On two occasions recently, I have heard an African-American female professor described as “mean” or “difficult” or someone who takes herself too seriously.
The first case involved a colleague who had been invited to join a trip overseas that was to be led by an African-American professor. While my colleague got along well with the trip leader, other faculty members had told her the woman was “difficult.”
Not long afterward, I spoke with a student who told me she was having a similar problem with a different African-American female professor. This professor came across as overly authoritative, frequently reminding the class of her status, the student told me: “She wants us to know that she is the professor and we are the students.” Apparently the professor was clear about the distinction between students and professors, and gave students specific instructions to address her as Dr. So-and-so.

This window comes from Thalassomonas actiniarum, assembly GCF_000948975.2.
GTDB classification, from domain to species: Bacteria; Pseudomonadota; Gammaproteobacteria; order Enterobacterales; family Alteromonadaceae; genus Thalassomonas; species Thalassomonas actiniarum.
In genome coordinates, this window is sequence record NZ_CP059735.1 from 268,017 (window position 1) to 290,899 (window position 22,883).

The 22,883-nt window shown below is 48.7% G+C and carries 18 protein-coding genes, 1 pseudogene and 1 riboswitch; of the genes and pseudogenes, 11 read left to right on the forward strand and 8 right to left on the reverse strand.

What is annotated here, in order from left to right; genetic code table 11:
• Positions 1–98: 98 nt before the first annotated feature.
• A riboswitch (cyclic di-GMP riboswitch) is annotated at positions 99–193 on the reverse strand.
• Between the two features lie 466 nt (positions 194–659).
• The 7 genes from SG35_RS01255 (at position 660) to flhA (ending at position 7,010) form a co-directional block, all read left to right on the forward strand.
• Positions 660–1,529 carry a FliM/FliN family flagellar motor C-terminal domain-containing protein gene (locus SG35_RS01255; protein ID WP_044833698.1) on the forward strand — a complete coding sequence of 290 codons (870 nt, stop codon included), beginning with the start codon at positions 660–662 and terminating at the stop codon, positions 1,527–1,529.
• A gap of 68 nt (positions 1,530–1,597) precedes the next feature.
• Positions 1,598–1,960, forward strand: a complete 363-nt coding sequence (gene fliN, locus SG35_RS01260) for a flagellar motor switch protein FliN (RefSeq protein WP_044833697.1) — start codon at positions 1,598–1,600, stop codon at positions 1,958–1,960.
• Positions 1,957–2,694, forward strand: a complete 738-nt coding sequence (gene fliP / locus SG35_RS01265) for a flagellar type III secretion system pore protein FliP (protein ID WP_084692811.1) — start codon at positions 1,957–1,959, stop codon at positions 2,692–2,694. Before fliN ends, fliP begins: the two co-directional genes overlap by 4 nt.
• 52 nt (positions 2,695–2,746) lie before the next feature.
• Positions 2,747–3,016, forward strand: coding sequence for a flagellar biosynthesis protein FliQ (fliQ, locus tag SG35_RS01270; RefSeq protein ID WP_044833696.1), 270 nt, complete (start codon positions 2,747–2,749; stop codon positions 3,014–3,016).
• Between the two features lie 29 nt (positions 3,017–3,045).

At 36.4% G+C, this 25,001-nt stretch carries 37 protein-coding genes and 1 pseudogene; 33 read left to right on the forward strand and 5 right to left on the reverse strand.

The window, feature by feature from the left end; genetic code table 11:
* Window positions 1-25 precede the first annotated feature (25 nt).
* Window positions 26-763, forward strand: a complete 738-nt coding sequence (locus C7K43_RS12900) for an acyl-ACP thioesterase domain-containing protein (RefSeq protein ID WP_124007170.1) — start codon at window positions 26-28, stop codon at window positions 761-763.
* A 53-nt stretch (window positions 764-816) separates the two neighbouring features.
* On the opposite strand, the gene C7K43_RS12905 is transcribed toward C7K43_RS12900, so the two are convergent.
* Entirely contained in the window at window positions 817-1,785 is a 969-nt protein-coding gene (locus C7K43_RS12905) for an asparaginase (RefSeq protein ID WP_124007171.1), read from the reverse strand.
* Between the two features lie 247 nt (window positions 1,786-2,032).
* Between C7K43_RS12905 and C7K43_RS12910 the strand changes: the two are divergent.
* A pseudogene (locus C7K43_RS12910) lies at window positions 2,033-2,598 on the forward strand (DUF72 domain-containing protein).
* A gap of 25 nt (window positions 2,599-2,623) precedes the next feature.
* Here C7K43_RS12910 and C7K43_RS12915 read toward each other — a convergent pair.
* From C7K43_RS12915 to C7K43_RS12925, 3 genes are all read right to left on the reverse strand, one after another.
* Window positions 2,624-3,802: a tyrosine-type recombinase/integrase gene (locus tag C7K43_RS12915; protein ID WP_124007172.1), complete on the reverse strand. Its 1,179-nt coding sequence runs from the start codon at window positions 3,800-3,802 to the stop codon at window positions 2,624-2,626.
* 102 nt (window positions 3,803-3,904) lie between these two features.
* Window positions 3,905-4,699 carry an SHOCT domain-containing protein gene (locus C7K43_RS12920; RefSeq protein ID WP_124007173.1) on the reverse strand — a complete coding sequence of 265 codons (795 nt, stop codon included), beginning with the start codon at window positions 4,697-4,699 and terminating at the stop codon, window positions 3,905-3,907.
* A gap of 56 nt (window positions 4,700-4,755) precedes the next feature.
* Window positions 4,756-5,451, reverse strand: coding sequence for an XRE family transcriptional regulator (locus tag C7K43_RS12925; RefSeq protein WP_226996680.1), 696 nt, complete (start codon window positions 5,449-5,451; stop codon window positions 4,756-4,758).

By the time I heard the second complaint, I had nearly completed my first semester as a faculty member, and better understood the dynamics facing African-American female professors. I am willing to guess that the trip leader who was described as “difficult” had reached a point where she was fed up with her students’ and colleagues’ constantly questioning her and, in response, developed a tough skin and a cold disposition.
I took a moment on the last day of class to be candid with the student who had complained. I referred back to a lesson about health disparities and health behavior that I had used in my medical-sociology class. “Remember what we learned earlier this semester about health behaviors?” I asked.